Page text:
Music has always been a journey. The journey to our modern dance music had many foundations that have been shared in this column. Soul, funk, R&B, jazz, and rock all have played a key role as singers, songwriters, producers and DJs have “packed their musical luggage” on the way to Disco, Hip Hop, House and Techno destinations.
Related to Disco, influences from Europe firmly established club and dance movement and culture… especially from ’76-’79. One of the lesser-known groups (in name) made our journey extra special as they made it a… “bon” VOYAGE!
One look at the fifteen #1 hits that comprised Billboard’s “Hot Dance/Disco Club Play” charts for 1978 indicates that for ten weeks in that year, a “Euro-disco” artist or band ruled the club dance floors… where it mattered. That year, Disco stalwarts Cerrone, Alec B. Costandinos & the Syncophonic Orchestra, USA European Connection, and this “new” group – VOYAGE (pronounced vOY-aj) held those coveted #1s. What was even more unusual was that during Voyage’s reign at #1 and for the rest of the TWENTY-SIX weeks that they charted, it was for “all cuts,” as the Billboard chart read. Let me spell that out a bit more: not just one or two songs… but ALL seven songs on their first and self-titled album!
To understand why their success came quickly and sustained itself over four albums in five years, we must first go back and dissect this French band. I cheated a bit in that, technically, for our four Disco heroes (Andre “Slim” Pezin, Marc Chantereau, Pierre-Alain Dahan, and Sauveur Mallia) actually worked together in a seminal Disco band called V.I.P. Connection. One of the reasons you probably never heard of it was because they only produced one 12″ single in ’76 – but it was a hot one! “Please Love Me Again” was a landmark underground disco hit and it was backed with the cool, jazzy and laid-back “West Coast Drive.” You’ll pay big $$$ for that 12″ and I won’t sell you my copy.
Back to our voyage of VOYAGE. Our four amigos had done extensive work as studio musicians for the aforementioned Alec Costandinos and Cerrone as well as for Manu Dibango and even the “grandfather of Jazz violinists” – Stephane Grappelli. So the diversity of Jazz, Rock, Pop, Disco and World Music had already lined their individual and collective journeys. Voyage then added Sylvia Mason-James who was a British lead and backing vocalist (for Cerrone as well) and history was about to be made… but not before some non-traditional business moves.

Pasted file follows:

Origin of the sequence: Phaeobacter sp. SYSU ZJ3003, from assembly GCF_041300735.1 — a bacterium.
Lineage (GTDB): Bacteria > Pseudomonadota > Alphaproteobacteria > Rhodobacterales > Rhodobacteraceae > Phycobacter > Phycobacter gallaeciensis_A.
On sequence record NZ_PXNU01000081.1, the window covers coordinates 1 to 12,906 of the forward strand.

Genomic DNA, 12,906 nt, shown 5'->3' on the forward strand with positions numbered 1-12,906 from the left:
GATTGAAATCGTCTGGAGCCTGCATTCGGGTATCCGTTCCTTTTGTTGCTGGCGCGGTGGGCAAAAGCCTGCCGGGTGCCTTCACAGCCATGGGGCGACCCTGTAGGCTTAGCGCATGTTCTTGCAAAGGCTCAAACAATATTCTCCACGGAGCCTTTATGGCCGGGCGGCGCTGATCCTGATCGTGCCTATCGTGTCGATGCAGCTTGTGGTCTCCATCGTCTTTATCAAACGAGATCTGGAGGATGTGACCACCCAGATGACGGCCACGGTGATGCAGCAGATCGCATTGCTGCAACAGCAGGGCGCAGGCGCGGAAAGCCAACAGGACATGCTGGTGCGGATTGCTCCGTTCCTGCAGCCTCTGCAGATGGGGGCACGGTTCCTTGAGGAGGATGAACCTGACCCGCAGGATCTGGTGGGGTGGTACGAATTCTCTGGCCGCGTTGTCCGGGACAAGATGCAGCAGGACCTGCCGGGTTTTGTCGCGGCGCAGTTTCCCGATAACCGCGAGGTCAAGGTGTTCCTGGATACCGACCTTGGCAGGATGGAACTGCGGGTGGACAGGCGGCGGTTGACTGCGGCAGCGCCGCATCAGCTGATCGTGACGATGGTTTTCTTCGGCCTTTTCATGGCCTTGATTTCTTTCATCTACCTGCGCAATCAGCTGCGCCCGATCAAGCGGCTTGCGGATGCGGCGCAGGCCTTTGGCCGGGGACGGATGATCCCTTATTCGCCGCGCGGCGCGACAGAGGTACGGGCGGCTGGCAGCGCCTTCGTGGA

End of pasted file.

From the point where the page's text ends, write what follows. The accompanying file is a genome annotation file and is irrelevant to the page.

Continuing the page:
Back in ’77-’78, there may have been “buzz” about a song and you might have even heard it in a club but unless you were a top DJ or in a record pool, you probably could not get it… or even hear it on radio. The VOYAGE album started out as an import-only in late ’77 but by February ’78, the “buzz” was enormous as the industry’s “must read” each week – Vince Aletti’s “Disco Files” column in Record World – detailed the release in nearly half of a page worth of praise. Ray Caviano (Rolling Stone/T.K. Disco/Warner Brothers) shared with me that the signing of Voyage was “T.K.’s counter-response to the huge Euro-disco trend with Cerrone, Don Ray, and Alec R. Costandinos.” He also said that, “T.K. went outside of the musical box, since we were the label that made the Miami sound famous. In fact, we made a deal for the group in less than 48 hours!” The album was also unique in that each side was a medley (really more “cut-mixed” than “blended”) and it musically took you on a “voyage” around the world. In fact, some DJs even played a full side for a cool “mini-journey.”
Even while the success of the first album was still in full bloom, the crew went to work on album two, Let’s Fly Away, which also reached the top of the charts with the enviable moniker of “all cuts” charted! In parallel with that project, some of the boys did back-up work on another classic Euro-disco album (Garden of Love) for Raymond Donnez aka Don Ray. Guess who Don worked closely with? Cerrone and Costandinos! A clearly incestuous Euro-disco family was continuing to pollinate the world with hits!
On the next two albums, Voyage 3 and One Step Higher, core band member Dahan took over the lead vocal duties as the band continued to morph its sound (in most cases, very nicely) as the industry and tastes changed. Thankfully, they did not try to extend their run too long, as many others of the generation did so painfully. However, among the many “best of” compilations are three “should haves”: Voyage – Special Instrumentals (Volumes 1, 2, 3). The V.I.P. Connection/Voyage quartet came around full circle as each member went on to individual success as soloists and backing musicians in France and around the world including some work with movie soundtracks (with Cher, Bruce Willis, and others).
Caviano feels strongly that “among my many signings and promotional projects, there is no question that Voyage is way up on the top of my list as an absolute timeless dance classic.” Sometimes you may want a simple musical journey and instead you are delighted by a surprise VOYAGE!